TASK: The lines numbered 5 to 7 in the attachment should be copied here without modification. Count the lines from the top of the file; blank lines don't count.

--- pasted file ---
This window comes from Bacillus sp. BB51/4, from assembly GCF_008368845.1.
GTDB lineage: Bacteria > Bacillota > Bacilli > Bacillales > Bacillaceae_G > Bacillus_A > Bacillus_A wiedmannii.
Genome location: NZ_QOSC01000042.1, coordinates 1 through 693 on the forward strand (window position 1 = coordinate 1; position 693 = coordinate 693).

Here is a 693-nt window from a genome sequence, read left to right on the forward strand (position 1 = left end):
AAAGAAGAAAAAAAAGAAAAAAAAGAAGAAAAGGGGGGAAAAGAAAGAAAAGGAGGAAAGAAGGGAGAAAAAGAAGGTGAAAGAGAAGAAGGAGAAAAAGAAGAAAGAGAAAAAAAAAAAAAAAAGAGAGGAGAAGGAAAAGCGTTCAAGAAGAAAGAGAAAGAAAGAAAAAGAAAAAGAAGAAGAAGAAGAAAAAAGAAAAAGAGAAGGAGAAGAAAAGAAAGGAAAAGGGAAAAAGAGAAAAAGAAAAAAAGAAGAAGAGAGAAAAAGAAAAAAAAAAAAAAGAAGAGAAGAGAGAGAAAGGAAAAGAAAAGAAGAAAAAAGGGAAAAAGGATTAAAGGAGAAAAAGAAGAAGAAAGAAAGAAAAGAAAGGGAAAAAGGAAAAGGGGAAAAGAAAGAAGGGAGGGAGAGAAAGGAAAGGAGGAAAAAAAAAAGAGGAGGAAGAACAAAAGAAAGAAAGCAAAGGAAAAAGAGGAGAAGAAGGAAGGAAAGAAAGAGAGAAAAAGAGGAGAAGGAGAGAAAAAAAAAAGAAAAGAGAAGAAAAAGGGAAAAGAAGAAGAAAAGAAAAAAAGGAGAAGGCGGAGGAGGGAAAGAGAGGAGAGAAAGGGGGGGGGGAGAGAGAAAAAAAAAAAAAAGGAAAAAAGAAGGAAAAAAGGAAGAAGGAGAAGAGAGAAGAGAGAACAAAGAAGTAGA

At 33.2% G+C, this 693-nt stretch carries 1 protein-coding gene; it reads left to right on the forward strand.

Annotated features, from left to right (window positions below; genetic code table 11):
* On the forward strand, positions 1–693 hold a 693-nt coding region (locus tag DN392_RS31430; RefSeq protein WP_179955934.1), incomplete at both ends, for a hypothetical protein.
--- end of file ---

AAAGAAGAAAAAAAAGAAAAAAAAGAAGAAAAGGGGGGAAAAGAAAGAAAAGGAGGAAAGAAGGGAGAAAAAGAAGGTGAAAGAGAAGAAGGAGAAAAAGAAGAAAGAGAAAAAAAAAAAAAAAAGAGAGGAGAAGGAAAAGCGTTCAAGAAGAAAGAGAAAGAAAGAAAAAGAAAAAGAAGAAGAAGAAGAAAAAAGAAAAAGAGAAGGAGAAGAAAAGAAAGGAAAAGGGAAAAAGAGAAAAAGAAAAAAAGAAGAAGAGAGAAAAAGAAAAAAAAAAAAAAGAAGAGAAGAGAGAGAAAGGAAAAGAAAAGAAGAAAAAAGGGAAAAAGGATTAAAGGAGAAAAAGAAGAAGAAAGAAAGAAAAGAAAGGGAAAAAGGAAAAGGGGAAAAGAAAGAAGGGAGGGAGAGAAAGGAAAGGAGGAAAAAAAAAAGAGGAGGAAGAACAAAAGAAAGAAAGCAAAGGAAAAAGAGGAGAAGAAGGAAGGAAAGAAAGAGAGAAAAAGAGGAGAAGGAGAGAAAAAAAAAAGAAAAGAGAAGAAAAAGGGAAAAGAAGAAGAAAAGAAAAAAAGGAGAAGGCGGAGGAGGGAAAGAGAGGAGAGAAAGGGGGGGGGGAGAGAGAAAAAAAAAAAAAAGGAAAAAAGAAGGAAAAAAGGAAGAAGGAGAAGAGAGAAGAGAGAACAAAGAAGTAGA

At 33.2% G+C, this 693-nt stretch carries 1 protein-coding gene; it reads left to right on the forward strand.

Annotated features, from left to right (window positions below; genetic code table 11):